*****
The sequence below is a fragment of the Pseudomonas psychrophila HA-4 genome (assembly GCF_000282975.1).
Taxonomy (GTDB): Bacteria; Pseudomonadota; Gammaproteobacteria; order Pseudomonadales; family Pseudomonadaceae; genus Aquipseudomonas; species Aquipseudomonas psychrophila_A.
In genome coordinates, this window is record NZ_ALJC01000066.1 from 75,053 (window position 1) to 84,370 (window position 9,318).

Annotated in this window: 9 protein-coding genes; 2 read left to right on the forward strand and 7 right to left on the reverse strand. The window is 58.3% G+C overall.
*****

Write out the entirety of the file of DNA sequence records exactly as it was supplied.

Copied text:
The sequence below is a fragment of the Pseudomonas psychrophila HA-4 genome (assembly GCF_000282975.1).
Taxonomy (GTDB): Bacteria; Pseudomonadota; Gammaproteobacteria; order Pseudomonadales; family Pseudomonadaceae; genus Aquipseudomonas; species Aquipseudomonas psychrophila_A.
In genome coordinates, this window is record NZ_ALJC01000066.1 from 75,053 (window position 1) to 84,370 (window position 9,318).

Annotated in this window: 9 protein-coding genes; 2 read left to right on the forward strand and 7 right to left on the reverse strand. The window is 58.3% G+C overall.